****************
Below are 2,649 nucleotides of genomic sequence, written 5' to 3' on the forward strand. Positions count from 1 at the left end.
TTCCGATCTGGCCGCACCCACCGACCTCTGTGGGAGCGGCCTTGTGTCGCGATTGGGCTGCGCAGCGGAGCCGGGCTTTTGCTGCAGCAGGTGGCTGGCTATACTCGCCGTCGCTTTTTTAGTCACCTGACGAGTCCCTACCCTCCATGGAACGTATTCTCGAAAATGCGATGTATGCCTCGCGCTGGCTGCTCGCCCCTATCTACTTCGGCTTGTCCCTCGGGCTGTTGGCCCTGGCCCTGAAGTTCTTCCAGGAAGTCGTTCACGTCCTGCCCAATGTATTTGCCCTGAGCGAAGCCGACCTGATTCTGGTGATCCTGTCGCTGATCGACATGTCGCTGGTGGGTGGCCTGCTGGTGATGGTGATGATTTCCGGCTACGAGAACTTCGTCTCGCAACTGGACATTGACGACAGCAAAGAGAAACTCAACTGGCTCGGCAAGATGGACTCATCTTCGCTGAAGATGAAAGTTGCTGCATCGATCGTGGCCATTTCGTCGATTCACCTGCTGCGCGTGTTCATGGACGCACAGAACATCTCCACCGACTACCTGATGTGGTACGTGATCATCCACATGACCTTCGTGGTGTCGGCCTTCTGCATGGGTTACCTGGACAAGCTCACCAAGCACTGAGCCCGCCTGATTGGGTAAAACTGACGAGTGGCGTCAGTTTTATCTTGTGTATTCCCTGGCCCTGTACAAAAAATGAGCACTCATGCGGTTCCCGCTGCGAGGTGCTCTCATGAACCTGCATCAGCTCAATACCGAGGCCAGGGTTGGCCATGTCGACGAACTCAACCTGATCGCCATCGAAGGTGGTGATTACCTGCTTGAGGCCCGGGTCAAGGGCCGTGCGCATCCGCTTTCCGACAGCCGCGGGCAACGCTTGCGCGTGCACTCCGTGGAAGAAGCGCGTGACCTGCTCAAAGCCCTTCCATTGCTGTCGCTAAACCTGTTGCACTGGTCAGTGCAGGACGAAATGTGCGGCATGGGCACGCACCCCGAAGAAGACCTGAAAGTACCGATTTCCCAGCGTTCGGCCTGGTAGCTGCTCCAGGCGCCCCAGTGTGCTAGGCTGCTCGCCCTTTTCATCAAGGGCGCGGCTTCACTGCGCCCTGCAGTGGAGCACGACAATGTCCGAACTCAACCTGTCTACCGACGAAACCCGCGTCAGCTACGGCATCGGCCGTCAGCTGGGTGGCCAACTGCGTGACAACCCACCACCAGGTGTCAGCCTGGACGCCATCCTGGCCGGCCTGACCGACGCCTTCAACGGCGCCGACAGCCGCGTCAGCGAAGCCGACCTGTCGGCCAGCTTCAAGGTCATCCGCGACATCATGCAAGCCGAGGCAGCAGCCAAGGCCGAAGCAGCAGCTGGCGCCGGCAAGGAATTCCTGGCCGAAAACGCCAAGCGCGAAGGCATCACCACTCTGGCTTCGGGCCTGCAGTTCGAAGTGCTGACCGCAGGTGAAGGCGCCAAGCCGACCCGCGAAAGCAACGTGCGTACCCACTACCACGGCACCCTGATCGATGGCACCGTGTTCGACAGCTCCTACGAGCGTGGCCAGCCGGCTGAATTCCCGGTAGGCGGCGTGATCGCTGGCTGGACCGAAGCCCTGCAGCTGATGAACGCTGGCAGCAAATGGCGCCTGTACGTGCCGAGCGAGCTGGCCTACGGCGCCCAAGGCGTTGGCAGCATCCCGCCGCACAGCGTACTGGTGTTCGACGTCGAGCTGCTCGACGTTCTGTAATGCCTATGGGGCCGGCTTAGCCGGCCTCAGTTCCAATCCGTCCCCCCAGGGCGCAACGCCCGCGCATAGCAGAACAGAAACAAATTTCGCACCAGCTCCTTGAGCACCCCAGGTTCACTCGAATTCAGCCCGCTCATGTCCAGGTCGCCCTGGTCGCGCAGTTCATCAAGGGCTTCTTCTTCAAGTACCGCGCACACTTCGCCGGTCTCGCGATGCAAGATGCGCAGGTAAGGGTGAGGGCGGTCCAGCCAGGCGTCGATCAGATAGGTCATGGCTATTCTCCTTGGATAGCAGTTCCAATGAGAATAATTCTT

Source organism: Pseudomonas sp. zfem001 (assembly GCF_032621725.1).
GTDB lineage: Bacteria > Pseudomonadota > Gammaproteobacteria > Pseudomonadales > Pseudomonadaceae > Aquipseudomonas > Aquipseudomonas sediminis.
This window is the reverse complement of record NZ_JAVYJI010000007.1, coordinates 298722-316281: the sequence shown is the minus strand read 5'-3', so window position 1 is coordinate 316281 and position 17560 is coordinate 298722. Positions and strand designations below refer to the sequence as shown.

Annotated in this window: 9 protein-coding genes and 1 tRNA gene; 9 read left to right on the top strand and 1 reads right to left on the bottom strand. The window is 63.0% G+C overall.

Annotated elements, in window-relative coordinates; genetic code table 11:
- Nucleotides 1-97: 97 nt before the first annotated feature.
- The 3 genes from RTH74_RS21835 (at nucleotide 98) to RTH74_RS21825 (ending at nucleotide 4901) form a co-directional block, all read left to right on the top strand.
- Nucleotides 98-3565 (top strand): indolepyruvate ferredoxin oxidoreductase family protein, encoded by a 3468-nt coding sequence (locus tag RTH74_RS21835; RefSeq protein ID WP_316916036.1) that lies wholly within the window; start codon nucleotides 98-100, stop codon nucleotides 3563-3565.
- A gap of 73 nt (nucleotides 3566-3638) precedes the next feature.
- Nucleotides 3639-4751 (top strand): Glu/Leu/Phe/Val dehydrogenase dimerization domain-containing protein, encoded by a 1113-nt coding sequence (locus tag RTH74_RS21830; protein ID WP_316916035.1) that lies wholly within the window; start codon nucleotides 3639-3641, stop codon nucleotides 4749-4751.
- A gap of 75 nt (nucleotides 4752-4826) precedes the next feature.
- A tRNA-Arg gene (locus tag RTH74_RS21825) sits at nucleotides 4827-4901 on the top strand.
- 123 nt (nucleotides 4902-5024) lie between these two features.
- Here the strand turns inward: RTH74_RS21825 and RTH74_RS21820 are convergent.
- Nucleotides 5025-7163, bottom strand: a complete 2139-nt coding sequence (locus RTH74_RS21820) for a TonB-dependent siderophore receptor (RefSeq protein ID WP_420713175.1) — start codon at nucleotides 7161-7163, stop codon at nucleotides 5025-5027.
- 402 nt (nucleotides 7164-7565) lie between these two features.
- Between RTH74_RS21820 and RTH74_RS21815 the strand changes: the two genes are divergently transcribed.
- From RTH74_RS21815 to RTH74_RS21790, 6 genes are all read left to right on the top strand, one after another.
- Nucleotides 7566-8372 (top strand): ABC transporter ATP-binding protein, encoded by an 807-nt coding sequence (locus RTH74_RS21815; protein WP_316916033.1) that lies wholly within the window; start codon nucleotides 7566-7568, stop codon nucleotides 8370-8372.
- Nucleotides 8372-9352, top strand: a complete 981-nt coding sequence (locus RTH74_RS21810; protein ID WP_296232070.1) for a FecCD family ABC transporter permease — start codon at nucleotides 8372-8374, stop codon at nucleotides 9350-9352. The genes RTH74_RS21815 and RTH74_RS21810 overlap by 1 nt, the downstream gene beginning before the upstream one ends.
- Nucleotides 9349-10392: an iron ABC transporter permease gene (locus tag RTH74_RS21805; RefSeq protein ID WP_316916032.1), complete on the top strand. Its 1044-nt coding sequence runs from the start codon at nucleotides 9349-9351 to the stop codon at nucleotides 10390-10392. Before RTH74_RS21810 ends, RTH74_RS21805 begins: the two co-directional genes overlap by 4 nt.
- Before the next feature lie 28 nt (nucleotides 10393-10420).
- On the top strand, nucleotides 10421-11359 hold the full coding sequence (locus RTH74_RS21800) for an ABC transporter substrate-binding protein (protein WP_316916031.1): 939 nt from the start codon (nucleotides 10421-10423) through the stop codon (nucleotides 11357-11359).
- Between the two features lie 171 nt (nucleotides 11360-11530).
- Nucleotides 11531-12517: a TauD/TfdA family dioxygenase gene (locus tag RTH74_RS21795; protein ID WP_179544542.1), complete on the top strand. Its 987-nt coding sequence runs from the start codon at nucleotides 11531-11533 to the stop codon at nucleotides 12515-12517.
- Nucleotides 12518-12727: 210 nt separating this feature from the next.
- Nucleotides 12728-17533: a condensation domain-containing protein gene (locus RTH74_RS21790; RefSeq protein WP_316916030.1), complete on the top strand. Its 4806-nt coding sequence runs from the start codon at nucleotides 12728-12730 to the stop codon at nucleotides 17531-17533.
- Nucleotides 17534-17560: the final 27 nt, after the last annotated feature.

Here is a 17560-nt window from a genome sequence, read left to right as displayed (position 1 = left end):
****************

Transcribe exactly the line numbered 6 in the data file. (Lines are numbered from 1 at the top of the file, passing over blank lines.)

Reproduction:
Annotated in this window: 9 protein-coding genes and 1 tRNA gene; 9 read left to right on the top strand and 1 reads right to left on the bottom strand. The window is 63.0% G+C overall.